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Phyllis Schlafly Thinks Pay Equality Will Make It Harder to Get Married

Single women with careers, would you like to get married someday? Well, Phyllis Schlafly, conservative speaker and founder of Eagle Forum, thinks that if you want equal pay, you better give up on those dreams of finding a soulmate.

Phyllis Schlafly 

(Photo Credit: Wikimedia Commons)

In a piece at The Christian Post, Schlafly writes:

Another fact is the influence of hypergamy, which means that women typically choose a mate (husband or boyfriend) who earns more than she does. Men don't have the same preference for a higher-earning mate.

While women prefer to HAVE a higher-earning partner, men generally prefer to BE the higher-earning partner in a relationship. This simple but profound difference between the sexes has powerful consequences for the so-called pay gap.

Suppose the pay gap between men and women were magically eliminated. If that happened, simple arithmetic suggests that half of women would be unable to find what they regard as a suitable mate.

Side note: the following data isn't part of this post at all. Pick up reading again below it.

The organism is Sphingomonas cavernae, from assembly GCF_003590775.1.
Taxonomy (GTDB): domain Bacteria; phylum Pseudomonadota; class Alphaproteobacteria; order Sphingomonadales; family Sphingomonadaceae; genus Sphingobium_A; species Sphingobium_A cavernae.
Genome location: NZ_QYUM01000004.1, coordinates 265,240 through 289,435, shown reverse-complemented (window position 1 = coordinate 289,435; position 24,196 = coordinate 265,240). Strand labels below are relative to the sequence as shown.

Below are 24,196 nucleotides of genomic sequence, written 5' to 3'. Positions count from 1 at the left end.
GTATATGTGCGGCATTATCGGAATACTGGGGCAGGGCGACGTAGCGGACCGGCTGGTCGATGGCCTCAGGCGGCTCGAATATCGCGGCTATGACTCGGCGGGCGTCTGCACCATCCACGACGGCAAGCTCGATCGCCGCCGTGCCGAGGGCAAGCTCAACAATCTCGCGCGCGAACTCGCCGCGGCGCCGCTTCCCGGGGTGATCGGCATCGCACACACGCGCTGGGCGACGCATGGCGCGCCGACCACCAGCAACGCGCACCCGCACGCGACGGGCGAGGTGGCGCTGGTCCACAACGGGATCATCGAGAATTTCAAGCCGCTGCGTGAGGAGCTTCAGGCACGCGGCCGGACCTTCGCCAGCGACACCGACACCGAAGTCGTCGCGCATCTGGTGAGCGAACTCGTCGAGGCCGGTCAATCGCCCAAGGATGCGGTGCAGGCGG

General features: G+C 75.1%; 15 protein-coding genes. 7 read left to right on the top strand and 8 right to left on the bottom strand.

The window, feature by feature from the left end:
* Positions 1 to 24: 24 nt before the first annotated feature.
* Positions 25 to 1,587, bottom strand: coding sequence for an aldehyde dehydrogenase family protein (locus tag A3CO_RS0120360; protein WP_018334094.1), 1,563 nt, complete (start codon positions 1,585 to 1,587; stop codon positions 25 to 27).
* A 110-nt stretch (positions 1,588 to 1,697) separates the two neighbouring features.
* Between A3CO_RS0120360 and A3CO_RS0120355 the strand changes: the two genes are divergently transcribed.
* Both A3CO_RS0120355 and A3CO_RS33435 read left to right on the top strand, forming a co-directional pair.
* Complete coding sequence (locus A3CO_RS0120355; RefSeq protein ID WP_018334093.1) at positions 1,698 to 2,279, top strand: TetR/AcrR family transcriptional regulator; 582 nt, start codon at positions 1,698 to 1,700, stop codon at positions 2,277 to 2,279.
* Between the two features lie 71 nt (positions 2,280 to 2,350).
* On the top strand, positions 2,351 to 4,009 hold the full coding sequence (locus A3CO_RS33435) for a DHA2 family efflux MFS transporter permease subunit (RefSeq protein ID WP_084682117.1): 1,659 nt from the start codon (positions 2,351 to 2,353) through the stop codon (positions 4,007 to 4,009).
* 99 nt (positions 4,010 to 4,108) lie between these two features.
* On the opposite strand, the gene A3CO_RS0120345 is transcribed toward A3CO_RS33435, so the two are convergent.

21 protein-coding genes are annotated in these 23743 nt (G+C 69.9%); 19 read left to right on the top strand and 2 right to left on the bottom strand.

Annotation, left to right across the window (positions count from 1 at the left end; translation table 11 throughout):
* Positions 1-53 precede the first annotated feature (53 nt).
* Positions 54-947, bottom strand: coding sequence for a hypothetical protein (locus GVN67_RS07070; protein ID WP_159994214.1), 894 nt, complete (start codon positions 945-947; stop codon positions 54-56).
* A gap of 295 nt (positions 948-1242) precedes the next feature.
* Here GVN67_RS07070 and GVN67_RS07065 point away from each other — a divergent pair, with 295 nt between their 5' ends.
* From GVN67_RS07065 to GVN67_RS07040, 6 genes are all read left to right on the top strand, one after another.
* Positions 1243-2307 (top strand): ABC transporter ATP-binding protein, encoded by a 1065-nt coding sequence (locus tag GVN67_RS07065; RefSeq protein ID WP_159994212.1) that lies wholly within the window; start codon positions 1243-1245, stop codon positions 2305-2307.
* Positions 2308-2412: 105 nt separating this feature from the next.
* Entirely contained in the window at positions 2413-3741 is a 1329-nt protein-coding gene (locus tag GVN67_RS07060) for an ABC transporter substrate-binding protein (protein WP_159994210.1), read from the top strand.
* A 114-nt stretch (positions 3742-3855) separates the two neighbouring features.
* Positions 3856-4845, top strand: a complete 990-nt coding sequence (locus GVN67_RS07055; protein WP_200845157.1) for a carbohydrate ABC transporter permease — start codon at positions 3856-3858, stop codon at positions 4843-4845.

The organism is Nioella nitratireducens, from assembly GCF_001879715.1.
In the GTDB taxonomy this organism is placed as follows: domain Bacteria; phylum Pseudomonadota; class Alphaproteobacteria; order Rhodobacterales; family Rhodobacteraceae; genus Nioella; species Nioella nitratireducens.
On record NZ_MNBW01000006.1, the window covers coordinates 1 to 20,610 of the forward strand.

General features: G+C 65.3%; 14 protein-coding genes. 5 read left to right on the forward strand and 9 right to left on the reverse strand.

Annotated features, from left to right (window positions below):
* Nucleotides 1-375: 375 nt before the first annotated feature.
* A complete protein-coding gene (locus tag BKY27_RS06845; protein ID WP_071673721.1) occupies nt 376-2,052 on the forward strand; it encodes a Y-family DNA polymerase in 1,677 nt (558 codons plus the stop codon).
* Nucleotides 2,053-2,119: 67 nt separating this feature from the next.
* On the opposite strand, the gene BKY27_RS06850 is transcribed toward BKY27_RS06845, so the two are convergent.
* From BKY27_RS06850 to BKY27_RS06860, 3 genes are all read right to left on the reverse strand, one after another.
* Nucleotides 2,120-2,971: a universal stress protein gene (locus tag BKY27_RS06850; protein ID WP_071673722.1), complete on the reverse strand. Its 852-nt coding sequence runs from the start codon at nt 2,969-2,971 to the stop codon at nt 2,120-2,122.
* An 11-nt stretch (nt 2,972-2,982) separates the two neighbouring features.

There goes Sheryl Sandberg's theory that the answer is for men to do half the housework and women to earn half the income. According to Schlafly, it's for women to be paid less for reasons that are totally beyond their control and independent of their value as workers ... and then to shut up about it.

The problem is that Schlafly's life story is, in itself, a contradiction of her own rhetoric. She has spent her entire adult life, before and after marriage, working -- first as a model, then as a ballistics gunner in a munitions plant during World War II, and finally as a conservative activist, speaker, and writer. She's also a lawyer, and ran for Congress in 1952. All this while somehow managing to snag a husband and have six kids.

She was presumably well-paid for most of her jobs, so it seems slightly hypocritical to argue, at the end of her career, that today's women shouldn't get the same consideration. In any case, a recent Gallup poll found that marriage is less important to Americans than it was even a few years ago. So maybe it's not a matter of women being able to "catch" husbands, or men being able to woo wives; it's that fewer people care about getting married in the first place.

Finally, separate but equal has never worked, either for individuals or for society. If we want a strong economy, we have to bring out the best contributions from all of workers, and pay them equally for what they do, independently of which boxes they check on a census form.

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